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SportsColumnistsDavid Lennon

Former Mets prospect Cesar Puello trying to revive career with Yankees

New York Yankees' Cesar Puello during Spring Training

New York Yankees' Cesar Puello during Spring Training at George M. Steinbrenner Field in Tampa, Fla., on Feb. 27, 2016. Credit: Newsday / Thomas A. Ferrara


As far as careers go, Alex Rodriguez and Cesar Puello are on totally opposite ends of the baseball spectrum. But at Steinbrenner Field, their lockers stand roughly 30 feet apart in the Yankees’ clubhouse, with Puello tucked away in the middle row, around the corner from A-Rod, who has prime real estate near the door.

Aside from the uniform, however, the two share a more nefarious link: Rodriguez was the highest-profile star of the 13 players banished because of their connection to Biogenesis and Puello, despite his promising status in the Mets’ organization, was the least known of the PED-tainted bunch.

Puello, an outfielder, also remains the only member of that infamous club to never play a game in the majors, a distinction he’d like to drop at some point in putting the sins of the past behind him.

When asked Saturday about that 50-game suspension, a topic he’s never really discussed, Puello was reluctant to go there, other than to say he’s “more mature now” and trying to move on.

That’s understandable. Even Rodriguez, who’s always under intense media scrutiny, has done little more than admit the mistake, leaving the details to whatever trickled out during the 2013 investigation. But A-Rod has done a masterful job of rehabbing his image after his record 162-game ban. Puello, laboring under the radar, has to revive a career that never really has gotten started.

“I have the belief that I can play this game,” said Puello, now 24. “I just had to wait for the time to come and prepare myself for the chance.”

The Mets signed Puello out of the Dominican Republic at age 16, projecting him as the type of righthanded power bat that’s rare these days. For a while, he seemed to be on schedule, ranking as high as No. 3 on the team’s prospect list after the 2010 season, according to Baseball America, and No. 77 overall in the sport. Puello batted .292 that year with 45 stolen bases in 109 games at low Class A Savannah.

“At the time we signed him, we believed he was a guy with a very high ceiling,” former Mets general manager Omar Minaya said Saturday. “But we thought it was going to take some time for him to get there.”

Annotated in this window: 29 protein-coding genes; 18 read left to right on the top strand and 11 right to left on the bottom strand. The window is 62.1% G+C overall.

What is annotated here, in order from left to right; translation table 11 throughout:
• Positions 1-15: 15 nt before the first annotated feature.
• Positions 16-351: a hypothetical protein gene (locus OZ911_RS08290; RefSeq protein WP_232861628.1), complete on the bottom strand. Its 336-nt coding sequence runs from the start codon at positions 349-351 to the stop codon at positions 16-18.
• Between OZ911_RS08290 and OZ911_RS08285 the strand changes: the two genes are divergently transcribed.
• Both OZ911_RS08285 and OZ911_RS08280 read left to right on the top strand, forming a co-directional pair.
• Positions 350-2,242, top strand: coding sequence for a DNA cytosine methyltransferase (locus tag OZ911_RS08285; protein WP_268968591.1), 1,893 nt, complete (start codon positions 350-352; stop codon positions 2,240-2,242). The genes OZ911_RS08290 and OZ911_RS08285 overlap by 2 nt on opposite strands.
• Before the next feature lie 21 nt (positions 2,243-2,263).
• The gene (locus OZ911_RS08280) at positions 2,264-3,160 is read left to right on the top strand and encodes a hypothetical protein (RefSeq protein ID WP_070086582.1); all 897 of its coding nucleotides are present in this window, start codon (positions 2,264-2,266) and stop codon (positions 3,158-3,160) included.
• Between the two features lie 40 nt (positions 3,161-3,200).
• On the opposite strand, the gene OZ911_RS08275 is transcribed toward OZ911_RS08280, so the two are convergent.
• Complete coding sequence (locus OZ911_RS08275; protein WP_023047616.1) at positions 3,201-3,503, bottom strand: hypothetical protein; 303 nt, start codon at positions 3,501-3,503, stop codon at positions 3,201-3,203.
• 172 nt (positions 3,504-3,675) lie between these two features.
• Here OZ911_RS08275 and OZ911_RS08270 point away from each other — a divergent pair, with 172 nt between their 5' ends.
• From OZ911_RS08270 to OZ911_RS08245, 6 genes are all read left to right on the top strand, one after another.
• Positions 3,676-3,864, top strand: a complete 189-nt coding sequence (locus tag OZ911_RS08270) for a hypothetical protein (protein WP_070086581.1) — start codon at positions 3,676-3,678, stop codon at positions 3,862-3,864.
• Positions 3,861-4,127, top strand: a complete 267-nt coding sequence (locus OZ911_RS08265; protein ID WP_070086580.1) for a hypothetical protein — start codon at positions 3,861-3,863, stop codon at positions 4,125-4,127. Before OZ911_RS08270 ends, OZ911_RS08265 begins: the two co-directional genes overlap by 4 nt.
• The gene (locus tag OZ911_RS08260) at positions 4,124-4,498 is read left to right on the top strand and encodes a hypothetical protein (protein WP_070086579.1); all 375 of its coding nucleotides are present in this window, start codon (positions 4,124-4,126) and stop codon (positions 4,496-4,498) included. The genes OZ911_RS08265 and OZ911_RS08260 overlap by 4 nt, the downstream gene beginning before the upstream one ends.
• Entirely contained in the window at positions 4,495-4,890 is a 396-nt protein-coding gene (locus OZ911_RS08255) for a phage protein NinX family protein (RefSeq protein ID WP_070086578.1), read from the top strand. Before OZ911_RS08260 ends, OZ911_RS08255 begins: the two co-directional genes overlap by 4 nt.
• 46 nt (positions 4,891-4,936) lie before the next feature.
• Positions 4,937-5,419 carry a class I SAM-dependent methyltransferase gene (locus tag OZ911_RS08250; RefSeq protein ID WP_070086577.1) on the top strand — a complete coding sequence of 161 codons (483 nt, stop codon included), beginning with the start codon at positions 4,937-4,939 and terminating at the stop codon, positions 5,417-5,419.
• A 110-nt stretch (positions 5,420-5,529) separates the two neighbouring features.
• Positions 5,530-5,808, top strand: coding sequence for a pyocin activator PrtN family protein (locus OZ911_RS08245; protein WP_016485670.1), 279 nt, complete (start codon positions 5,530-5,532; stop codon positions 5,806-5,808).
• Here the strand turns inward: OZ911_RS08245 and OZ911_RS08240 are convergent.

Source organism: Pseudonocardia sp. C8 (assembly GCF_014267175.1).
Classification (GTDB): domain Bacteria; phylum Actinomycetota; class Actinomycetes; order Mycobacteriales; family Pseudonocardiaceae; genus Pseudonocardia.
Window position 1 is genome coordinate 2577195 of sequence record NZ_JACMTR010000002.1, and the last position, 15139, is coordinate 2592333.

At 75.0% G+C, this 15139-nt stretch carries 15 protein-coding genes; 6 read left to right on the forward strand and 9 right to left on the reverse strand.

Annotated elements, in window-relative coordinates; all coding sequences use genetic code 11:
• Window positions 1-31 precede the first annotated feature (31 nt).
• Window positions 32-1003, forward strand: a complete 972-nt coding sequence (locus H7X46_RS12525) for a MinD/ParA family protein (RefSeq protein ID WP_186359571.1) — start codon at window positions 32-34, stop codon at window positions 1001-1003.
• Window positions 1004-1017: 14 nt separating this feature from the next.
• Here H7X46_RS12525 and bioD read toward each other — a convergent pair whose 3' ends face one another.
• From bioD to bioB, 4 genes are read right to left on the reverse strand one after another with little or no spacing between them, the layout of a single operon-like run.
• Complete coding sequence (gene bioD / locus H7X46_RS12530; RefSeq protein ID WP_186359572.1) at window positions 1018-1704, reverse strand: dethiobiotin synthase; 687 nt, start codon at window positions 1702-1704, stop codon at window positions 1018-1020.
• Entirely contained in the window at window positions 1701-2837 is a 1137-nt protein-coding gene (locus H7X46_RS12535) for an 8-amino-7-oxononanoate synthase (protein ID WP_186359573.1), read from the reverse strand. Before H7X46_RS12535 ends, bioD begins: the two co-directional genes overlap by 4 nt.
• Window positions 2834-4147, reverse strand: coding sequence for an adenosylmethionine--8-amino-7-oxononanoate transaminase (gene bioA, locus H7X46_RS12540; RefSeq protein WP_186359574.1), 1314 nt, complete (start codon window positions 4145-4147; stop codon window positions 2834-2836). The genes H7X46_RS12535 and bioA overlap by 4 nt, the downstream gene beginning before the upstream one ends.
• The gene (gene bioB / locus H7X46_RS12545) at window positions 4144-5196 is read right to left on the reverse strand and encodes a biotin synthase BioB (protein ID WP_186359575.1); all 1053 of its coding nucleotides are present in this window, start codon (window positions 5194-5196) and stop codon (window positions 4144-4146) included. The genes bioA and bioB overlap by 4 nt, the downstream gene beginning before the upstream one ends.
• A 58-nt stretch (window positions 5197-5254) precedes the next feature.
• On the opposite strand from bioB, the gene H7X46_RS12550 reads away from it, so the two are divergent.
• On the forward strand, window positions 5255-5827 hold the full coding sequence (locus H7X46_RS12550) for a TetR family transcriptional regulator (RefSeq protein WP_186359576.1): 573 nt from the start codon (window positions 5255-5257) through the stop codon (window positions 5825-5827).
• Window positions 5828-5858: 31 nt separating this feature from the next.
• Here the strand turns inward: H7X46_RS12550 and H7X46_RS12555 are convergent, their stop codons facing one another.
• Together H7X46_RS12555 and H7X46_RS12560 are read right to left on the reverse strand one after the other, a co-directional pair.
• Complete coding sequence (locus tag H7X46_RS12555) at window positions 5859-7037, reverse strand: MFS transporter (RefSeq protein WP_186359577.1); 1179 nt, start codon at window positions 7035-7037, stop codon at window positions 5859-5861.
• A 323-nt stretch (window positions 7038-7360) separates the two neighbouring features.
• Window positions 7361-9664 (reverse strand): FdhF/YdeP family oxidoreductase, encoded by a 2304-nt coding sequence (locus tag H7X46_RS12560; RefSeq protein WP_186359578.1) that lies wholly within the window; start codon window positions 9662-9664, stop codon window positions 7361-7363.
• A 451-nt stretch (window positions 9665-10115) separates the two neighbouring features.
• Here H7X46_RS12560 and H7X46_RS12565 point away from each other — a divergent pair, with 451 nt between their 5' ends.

Puello hit 10 home runs with 50 RBIs and 19 stolen bases in 117 games for high Class A St. Lucie in 2011, then struggled in 2012, when he was sidelined with a fractured hamate bone in his wrist. That was the latest in a series of injuries for Puello that also included a back ailment and hamstring issues.

The following year, however, was a breakthrough season for Puello at age 21. He belted 16 home runs with 73 RBIs in only 91 games for Double-A Binghamton and had a remarkable slash line of .326/.403/.547. Puello appeared to be on the verge, but he instead rolled backward the next season with Triple-A Las Vegas and then was suspended with the Biogenesis crew in August.

After that, Puello was never the same. Despite playing at hitter-friendly Las Vegas, Puello had seven homers and a .748 OPS in 2014, then suffered a fractured lower back in spring training last year. Once he was healthy again, the Mets released him on Aug. 19.

By then, Puello had crammed plenty into his eight years of professional baseball, which took him from prized prospect to drug cheat to bust before his 25th birthday.

“It was OK,” Puello said of his release. “That’s how baseball is. You start with one team but you never know where you end up. You can’t control it. You just do your job and after that, it’s in their hands.”

The Yankees signed Puello in December after seeing him play in the Dominican Republic this winter, and their plan is to have him add another outfield option at Triple-A Scranton/Wilkes-Barre, where Aaron Judge and Mason Williams already have two spots locked down. Puello is primary a corner outfielder but has the athleticism to play centerfield, and Brian Cashman is intrigued by the same righthanded pop the Mets imagined before the dream died in the lower rungs of their organization.

“He gives us some depth in an area of weakness,” Cashman said Saturday. “The scouts saw that he still has tools and we’ll see how it plays out moving forward.”

From where Puello’s been, he’s more than happy to head in that direction.


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